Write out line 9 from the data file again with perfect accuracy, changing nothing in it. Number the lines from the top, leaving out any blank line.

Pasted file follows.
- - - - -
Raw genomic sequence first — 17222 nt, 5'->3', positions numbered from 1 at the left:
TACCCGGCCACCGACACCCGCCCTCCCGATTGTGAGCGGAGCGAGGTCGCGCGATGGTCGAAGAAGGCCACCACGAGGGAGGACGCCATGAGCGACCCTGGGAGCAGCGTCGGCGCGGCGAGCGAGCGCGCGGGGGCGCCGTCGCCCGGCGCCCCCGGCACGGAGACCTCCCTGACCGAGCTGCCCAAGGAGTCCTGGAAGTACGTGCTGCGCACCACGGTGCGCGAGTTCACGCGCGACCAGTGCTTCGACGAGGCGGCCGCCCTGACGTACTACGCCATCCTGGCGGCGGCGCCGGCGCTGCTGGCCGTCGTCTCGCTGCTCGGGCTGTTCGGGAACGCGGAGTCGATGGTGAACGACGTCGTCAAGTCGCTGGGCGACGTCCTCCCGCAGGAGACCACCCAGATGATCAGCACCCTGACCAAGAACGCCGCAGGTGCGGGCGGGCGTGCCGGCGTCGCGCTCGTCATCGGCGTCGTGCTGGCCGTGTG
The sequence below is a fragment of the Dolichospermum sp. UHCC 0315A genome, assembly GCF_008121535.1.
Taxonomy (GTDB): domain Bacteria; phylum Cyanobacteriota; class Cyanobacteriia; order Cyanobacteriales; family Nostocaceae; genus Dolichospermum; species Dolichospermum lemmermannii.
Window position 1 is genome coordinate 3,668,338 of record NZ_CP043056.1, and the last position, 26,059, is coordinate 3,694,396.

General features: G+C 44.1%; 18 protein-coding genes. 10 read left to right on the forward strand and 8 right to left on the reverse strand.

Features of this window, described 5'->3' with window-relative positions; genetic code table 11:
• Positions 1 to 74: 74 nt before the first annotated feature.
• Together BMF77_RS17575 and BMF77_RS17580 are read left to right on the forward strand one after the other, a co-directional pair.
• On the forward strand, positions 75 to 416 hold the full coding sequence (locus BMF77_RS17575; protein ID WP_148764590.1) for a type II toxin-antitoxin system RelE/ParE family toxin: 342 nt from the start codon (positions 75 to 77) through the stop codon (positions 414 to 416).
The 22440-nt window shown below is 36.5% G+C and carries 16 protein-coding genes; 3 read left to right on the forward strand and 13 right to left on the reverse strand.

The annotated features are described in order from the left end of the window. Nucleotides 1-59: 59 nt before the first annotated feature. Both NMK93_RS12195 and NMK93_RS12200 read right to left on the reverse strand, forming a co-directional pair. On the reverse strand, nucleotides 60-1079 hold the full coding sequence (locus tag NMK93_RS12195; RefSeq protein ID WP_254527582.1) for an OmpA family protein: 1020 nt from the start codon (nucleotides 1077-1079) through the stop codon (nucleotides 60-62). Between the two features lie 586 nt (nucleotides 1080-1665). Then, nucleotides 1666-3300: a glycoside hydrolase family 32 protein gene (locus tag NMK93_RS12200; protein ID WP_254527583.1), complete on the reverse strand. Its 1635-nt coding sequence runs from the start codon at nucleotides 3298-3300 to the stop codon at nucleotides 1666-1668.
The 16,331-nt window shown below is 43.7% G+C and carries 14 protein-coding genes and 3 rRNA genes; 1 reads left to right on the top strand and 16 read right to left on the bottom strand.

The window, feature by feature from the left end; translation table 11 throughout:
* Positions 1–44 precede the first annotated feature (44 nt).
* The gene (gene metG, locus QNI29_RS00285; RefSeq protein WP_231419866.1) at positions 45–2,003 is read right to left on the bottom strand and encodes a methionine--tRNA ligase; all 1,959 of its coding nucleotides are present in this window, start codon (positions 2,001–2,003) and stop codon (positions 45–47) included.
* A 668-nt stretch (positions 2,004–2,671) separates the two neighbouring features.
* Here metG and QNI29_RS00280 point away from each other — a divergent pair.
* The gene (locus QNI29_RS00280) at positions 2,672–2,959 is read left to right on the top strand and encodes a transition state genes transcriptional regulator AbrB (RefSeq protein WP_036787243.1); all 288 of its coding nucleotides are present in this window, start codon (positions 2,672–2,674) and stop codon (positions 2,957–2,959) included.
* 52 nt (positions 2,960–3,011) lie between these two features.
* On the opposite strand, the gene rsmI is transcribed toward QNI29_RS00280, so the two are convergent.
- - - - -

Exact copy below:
• Together BMF77_RS17575 and BMF77_RS17580 are read left to right on the forward strand one after the other, a co-directional pair.